Mechanism of Pain in Angina Pectoris
Angina can be defined in pathophysiological terms as a pain with cardiac origins, resulting from O2 deficit at the myocardial level. Atherosclerosis is by affecting and reducing the diameter of the coronary arteries, the most common cause of myocardial ischemia. A patient with atherosclerotic lesion (stenosis) which reduces at least 50% arterial diameter has significantly decreased the coronary flow reserve and develops myocardial ischemia in situations with increased metabolic need. Angina pectoris is clinically the most common manifestation of myocardial ischemia and results from changes at the cellular level, represented by metabolic shift from aerobe to the anaerobe cycle. Perpetuation of ischemic aggression leads to degradation and progressive loss of metabolic functions, electrical and mechanical ventricular myocardium, with the appearance of rhythm disorders and also, leading to heart failure events.
Angina pectoris develops when the blood flow at the coronary level is no longer adequate to the demand of O2 myocardial metabolism, the phenomenon is known as the period of myocardial ischemia. Reported to cellular myocardial ischemia may be the result of a request for O2 increased, or reduced intake. Heart rate, contractile status and blood parietal myocardial are major determinants of metabolic energy of the requirement and demand of O2. Metabolic balance of the myocardium is dependent on the ability of extraction of circulating O2 and O2 intake itself, which is directly dependent of the coronary flow. Human myocardium has a reduced ability to increase circulating O2 extraction (venous O2 saturation at rest is about 30%), so that the main mechanism in the event of increased metabolic demand is represented by the increase in coronary blood flow. The ability to dilate the coronary arteries and increase coronary blood flow, as a response to increased metabolic demand is known as the coronary flow reserve (CFR). It depends on the resistance of the coronary vascular tree and extravascular environment (infarction and interstitial), on the composition of circulating blood supply and in normal conditions, on a maximal dilatation of the coronary vessels which allow a 4-6 times increase in blood flow at rest.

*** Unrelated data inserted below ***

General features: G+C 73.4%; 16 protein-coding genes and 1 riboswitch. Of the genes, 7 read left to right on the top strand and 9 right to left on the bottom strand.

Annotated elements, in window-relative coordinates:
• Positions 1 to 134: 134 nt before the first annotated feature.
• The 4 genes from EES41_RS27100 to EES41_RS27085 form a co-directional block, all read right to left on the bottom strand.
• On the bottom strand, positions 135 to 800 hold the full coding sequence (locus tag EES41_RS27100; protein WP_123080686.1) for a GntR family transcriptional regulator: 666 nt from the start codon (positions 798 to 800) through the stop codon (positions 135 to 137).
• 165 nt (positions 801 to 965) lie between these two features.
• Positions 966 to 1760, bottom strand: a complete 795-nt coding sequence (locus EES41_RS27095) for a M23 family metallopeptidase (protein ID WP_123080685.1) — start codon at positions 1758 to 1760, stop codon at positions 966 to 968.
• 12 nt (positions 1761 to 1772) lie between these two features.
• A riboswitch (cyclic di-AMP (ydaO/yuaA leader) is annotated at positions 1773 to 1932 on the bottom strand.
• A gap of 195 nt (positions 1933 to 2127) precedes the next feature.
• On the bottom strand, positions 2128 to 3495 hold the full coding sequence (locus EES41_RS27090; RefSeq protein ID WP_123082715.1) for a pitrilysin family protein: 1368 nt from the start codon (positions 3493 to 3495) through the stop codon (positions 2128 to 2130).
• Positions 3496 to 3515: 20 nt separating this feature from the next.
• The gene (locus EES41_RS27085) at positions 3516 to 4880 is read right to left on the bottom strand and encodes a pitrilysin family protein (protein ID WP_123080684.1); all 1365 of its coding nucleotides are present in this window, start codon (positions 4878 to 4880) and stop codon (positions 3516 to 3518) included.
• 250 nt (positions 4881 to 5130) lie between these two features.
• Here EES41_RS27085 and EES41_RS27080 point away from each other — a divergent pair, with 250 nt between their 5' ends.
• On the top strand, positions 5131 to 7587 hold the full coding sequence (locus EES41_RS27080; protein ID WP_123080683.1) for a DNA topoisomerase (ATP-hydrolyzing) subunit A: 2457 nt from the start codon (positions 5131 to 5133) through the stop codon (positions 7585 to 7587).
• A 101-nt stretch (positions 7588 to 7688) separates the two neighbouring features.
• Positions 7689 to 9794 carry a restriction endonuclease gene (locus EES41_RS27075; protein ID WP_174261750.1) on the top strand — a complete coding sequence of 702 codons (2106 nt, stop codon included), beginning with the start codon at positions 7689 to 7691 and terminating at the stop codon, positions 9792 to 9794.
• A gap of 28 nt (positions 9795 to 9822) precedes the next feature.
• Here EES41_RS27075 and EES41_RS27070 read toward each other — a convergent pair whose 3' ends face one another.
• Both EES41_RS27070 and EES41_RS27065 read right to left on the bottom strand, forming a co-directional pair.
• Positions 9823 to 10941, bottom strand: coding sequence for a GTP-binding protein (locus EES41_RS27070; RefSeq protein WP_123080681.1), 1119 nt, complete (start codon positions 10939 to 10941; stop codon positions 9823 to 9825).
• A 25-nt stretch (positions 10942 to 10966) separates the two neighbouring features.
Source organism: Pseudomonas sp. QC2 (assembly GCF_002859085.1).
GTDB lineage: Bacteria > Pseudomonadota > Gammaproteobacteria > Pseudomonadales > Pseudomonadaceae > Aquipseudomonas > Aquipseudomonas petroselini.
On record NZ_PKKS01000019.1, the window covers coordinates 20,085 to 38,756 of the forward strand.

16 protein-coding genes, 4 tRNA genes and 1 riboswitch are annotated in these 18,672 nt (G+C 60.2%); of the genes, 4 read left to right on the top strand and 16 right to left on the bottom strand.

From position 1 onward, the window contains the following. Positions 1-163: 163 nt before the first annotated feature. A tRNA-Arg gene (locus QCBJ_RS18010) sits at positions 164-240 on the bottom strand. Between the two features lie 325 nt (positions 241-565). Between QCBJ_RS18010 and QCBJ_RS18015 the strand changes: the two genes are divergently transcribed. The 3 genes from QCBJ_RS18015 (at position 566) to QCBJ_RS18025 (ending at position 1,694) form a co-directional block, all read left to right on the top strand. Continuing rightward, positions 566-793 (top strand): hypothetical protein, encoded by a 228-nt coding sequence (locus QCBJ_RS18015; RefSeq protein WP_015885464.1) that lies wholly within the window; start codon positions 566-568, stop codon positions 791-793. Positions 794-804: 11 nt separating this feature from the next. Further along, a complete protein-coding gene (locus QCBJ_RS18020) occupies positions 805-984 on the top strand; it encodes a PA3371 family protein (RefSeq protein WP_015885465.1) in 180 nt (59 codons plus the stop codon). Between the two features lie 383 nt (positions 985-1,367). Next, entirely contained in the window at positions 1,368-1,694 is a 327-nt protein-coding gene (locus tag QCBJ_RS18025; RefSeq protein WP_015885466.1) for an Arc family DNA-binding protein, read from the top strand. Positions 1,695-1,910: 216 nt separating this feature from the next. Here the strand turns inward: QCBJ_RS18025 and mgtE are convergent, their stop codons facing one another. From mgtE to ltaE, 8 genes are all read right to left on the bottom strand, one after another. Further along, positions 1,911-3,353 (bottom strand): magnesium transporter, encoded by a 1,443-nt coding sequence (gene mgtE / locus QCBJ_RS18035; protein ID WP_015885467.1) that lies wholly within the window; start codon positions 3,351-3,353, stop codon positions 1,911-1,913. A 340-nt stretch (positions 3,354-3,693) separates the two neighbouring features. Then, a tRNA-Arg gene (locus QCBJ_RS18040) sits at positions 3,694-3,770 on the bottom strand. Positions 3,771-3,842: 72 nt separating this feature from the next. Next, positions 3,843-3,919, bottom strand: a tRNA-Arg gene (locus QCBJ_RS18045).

Adequate knowledge of the pathophysiological mechanisms involved in the etiology of angina pectoris is important to explain and to properly approach therapeutically in different manifestations of ischemic heart disease.
The main clinical circumstances of occurrence of anginal manifestations are:
– Patient with stable hemoglobin which by atherosclerosis it losses its vasodilatory mechanisms of self-regulation of the coronary flow, by vasoconstriction, or by acute coronary thrombosis has a reduced intake of O2 myocardial;
– Patient presenting with uncontrolled hypertension, a fast heart rate, or increased inotropism and to which the metabolic demand of O2 is high.
– patient who is deficient in O2 intake, explained by alteration of the O2 transport function of blood circulating, situation being common in anemic states, hemoglobinopathies, or in different lung diseases characterized by low O2 saturation.
The appearance of chest pain is correlated with anaerobic metabolic pathway activation and development of lactic acidosis, accompanied by the release of lactate in coronary circulation, serotonin, bradykinin, histamine, reactive O2 species and especially adenosine. This result in degradation during myocardial ischemia, of ATP (adenosine acid triphosphoric) his circulating at extracellular level and A1 receptor stimulation of nerve endings associated to myocardial and coronary with the developmental vasodilatation pressure. The nerve ending correspond to spinal nerves I-IV and follows an upward path through the thalamus and spinal cords and from here to the cerebral cortex. Peculiarities of anatomical distribution of the nerve plexuses explain why the most common clinical forms of manifestation of chest pain have topographies at the chest, neck, shoulder, or left arm level.